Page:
Saturday, June 27, 2015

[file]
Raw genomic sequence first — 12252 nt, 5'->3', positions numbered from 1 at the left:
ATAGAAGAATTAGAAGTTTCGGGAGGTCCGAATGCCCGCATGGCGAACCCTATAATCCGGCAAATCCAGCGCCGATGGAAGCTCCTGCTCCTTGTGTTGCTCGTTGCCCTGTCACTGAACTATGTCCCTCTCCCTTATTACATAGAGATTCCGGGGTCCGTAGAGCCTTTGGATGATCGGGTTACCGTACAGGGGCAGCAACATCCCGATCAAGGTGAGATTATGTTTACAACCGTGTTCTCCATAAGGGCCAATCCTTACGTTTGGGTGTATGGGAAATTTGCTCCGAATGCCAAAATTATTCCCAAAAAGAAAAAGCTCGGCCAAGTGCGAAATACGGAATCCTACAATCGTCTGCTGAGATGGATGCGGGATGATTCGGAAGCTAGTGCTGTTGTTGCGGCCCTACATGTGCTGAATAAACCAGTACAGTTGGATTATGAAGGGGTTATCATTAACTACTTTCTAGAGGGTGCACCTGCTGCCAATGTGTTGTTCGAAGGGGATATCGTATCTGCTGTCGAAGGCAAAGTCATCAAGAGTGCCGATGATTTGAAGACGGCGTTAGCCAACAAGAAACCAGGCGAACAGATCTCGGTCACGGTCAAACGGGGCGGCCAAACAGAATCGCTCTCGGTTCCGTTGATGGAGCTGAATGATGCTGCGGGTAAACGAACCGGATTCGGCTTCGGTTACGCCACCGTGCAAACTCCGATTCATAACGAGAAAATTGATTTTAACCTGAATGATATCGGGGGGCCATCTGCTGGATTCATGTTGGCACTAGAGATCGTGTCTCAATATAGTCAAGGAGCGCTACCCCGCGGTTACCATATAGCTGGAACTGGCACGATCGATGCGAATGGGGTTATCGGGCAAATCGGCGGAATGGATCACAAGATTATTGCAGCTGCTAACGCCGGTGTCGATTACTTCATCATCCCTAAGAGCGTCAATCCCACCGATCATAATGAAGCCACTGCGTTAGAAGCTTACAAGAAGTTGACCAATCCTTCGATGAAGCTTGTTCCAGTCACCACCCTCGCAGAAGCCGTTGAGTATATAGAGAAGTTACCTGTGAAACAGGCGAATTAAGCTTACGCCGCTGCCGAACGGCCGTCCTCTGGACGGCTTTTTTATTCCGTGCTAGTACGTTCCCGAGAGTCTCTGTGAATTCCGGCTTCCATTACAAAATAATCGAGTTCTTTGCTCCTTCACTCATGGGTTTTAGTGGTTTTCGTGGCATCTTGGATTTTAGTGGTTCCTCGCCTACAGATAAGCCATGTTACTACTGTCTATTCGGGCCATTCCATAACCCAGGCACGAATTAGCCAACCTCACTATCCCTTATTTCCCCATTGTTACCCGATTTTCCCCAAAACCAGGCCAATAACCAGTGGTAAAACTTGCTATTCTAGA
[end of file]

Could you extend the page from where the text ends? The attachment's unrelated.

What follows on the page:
Many years ago as a student, various teachers exposed me to the concept of survival of diverse biological systems such as a fox in the woods or a colony of bacteria on an agar plate. Invariably, a delicate balance existed between raw material and waste meaning the population of rabbits in the woods where the fox lived or sugar and protein in the agar. The pendulum swung from situations where waste was not a problem, but the supply of rabbits was critical, as in the woods where the fox lives. In other situations, the toxicity of waste products is the dominant as is the case of oxygen versus carbon dioxide in body cell environments. In other situations, the food-waste equilibrium counter balanced one another as in an experimental situation with bacterial cultures. When I ask the question, “Where are we going on this earth,” I come face to face with this problem. Like the child I was many years ago, my teachers looked at the world as such a huge place, as the woods are to a fox, that we would never worried about our collective waste. Things have changed. Seven billion people living in various environments in one sense is a celebration of our success in providing food under adverse environmental conditions, which resulted a shift in that delicate balance from the size of the supply of rabbits to the size of the woods. We have conquered the food supply problem but the supply of other resources. I was born and raised in Minnesota where we had a vast, inexhaustible supply of rich iron ore. Nevertheless, industrial interests exhausted that supply. Through the innovations of science, an enrichment process to make the use of low-grade iron ore in the form of taconite. In conjunction with established transportation systems, this made its use economically feasible. However, the production of taconite produced massive amounts of waste the industry dumped into to the huge sized Lake Superior. It was a “finger pointing” political nightmare in our State with economic and environmental groups at each other’s throats. A rich man invited several others and me fishing on a beautiful large launch out of New York City. The year was 1970. The ocean water was noticeable filled with floating plastic bottles and bags. About an hour into the trip, we hit a floating wooden pallet that caused a terrible vibration that ended the trip. We passed a barge filled with garbage on its way to dump its load into the inexhaustible sized sea. I have no idea if this is still happening. We cannot pick up a newspaper or listen to a newscast without hearing climate change mentioned. Fossil fuel and environmentalists have reduced greenhouse gas emission to a finger pointing exercise. I feel confident we will see that problem solved in favor of environmentalists, but this leaves the question, what is next? It is not a question of if it will happen, but what and when. We know which way the balance will type because we can create an inexhaustible supply of food. We know with the passage of time, the problem will be bigger and more difficult to solve. Can recycling ever be enough? Will alternative energy sources ever supply the energy we think we need? Can birth control ever restrain population growth? Is the alternative now clear; we are destined to die in our waste on our little blue planet unless we realize the size of the woods is not as big as we seem to think it is? URL: Comments Invited and not moderated

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